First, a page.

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The Vortex as a Wok burner?

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    The Vortex as a Wok burner?

    So, tangential to this question:

    comes the follow-up thought: What is the Vortex, and what does it actually do?

    I’ve read glowing reviews about how well it works, and I admire its simplicity, but it looks like it would be a concentrator of heat, while all the write-ups talk about is how it cooks indirectly. So I’m a bit confused.

    I would love it if I could use it for the concentrated point heat source of a wok burner. Which it may also do. But then, I have also gotten an OG SnS, and it is not at all the same thing.

    But it looks like it’s another way to control air flow around the heat source.

    I’ve gleaned some info from these links:


    but now I am inspired to do this one with either the SnS or a Vortex (should I get one, probabilities are rising):

    Damn! It’s late and I’m overthinking things again.

    FWIW, I have done it. Used the Vortex on my weber kettle. I have not looked at all the links above, but I had the large end of the Vortex up, an Alclad wok and 1/2 chimney of lite Kingsford coals. I made chicken stir-fry.

    It came out Ok, but needed improvement. Next time use 3/4 to 1 full chimney and the Vortex up with the small end. I think it would have made a world of difference.


      The Vortex generates high temp indirect heat. Intense heat radiates out from the metal cone which concentrates the fire and that heat. Great for wings and thighs to get crispy skin.

      I have a Slow and Sear on my kettle but I generally use it for Low and Slow or reverse sear. Not sure it would throw off the same level of indirect heat the Vortex can. Two different tools for two different cooking methods.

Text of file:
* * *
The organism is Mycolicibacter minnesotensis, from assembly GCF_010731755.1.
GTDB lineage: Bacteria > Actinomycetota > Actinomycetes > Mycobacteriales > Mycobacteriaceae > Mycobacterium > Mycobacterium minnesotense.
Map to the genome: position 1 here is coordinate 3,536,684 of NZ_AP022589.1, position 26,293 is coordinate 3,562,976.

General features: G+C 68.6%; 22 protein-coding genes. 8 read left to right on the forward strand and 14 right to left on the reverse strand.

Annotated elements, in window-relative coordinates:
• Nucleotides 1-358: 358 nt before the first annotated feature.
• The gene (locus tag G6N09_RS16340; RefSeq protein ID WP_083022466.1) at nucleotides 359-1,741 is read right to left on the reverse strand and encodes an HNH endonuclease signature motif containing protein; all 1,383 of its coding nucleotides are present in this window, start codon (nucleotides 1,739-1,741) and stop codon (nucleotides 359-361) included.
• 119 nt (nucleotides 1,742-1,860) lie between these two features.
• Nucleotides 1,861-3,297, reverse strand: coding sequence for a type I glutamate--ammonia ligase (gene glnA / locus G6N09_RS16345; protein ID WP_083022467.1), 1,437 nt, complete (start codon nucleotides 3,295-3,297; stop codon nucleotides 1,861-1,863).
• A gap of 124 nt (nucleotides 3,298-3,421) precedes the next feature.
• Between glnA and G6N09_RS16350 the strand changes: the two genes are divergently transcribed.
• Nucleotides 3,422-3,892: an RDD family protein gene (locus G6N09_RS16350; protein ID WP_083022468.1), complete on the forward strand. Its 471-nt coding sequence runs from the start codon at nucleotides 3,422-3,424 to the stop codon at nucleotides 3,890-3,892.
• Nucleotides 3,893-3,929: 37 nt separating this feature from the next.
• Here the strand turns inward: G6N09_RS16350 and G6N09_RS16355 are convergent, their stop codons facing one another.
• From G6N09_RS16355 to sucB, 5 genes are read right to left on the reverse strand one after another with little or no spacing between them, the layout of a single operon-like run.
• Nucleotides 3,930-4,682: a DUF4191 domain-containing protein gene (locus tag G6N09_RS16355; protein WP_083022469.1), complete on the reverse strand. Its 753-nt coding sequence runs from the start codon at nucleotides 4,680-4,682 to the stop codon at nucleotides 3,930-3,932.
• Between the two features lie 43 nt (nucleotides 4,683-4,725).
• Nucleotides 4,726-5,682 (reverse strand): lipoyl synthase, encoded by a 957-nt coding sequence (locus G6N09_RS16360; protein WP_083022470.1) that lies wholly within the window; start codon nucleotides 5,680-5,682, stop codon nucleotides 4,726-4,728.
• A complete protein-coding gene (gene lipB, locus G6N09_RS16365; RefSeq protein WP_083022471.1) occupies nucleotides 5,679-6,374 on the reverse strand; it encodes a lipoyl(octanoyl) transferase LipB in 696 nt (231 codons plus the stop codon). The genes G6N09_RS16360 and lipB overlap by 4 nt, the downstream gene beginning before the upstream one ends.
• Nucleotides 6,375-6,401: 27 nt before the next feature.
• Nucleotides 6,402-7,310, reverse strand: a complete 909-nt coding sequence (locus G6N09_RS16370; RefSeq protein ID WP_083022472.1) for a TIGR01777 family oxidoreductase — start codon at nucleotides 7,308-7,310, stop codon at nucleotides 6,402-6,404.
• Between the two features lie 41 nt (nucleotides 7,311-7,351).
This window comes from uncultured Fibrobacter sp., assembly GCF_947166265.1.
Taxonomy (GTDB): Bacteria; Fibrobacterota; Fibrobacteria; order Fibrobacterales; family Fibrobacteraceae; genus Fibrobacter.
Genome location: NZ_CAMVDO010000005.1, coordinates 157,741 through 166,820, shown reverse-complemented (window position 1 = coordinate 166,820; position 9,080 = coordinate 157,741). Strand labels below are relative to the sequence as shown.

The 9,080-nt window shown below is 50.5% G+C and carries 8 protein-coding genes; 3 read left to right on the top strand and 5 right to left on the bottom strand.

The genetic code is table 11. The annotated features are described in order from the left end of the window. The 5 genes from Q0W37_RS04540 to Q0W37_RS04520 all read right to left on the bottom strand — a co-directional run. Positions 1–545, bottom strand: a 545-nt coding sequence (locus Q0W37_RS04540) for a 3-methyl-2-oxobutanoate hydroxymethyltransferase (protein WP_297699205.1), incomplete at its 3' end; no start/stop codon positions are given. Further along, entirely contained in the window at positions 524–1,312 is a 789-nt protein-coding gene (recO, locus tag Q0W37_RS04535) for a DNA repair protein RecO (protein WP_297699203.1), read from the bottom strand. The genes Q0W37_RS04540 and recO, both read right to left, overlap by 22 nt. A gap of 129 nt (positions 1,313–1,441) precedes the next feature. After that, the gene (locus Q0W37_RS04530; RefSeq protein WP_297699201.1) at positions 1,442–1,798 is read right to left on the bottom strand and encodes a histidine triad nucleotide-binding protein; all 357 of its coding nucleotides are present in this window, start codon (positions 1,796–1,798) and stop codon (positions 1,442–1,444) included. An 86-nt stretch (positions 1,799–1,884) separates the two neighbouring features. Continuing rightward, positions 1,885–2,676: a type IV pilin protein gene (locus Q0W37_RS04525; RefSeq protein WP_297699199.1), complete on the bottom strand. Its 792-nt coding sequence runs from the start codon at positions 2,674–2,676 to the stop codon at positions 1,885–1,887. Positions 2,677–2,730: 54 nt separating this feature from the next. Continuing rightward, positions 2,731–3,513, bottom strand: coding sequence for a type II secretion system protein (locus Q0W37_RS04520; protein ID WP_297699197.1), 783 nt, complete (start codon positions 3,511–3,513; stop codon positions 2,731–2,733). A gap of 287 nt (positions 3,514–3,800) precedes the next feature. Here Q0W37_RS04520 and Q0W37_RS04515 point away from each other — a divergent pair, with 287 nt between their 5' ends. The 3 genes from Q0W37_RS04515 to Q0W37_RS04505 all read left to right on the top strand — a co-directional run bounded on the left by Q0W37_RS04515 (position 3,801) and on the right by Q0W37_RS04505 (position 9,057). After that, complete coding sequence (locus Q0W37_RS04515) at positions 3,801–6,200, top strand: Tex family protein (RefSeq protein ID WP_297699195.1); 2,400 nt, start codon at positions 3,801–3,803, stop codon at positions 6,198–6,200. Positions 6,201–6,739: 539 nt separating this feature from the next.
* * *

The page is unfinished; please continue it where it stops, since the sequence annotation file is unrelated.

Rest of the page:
I see no reason why you couldn't use it to stir fry. Unless the wok smothers the fire somehow since there are no vents on the side of the Vortex.


        Depending on how your thought processes work it might be enlightening to look up "venturi effect", that's what works in a conventional vortex arrangement. Very briefly, the air flow is accelerated though the necked down shape which intensifies the fire. The indirect comes from it's size (there are, I believe, three sizes of vortex like items on the market) being less than that of the grate above it.

        Functional for a wok? Sure................

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        • DTro
          DTro commented
          Editing a comment
          Nice smoker/grill! Is the Vortex sitting one the lower grate?

        • Uncle Bob
          Uncle Bob commented
          Editing a comment
          DTro yes, on the second level grate.

        • BBillFleet
          BBillFleet commented
          Editing a comment
          Well, the venturi effect explains the heightened temperatures, and would imply a 'jet' of superheated air and radiant heat out of the top (given adequate ventilation). But I hadn't seen much talk about that, just talk about the indirect effects from it.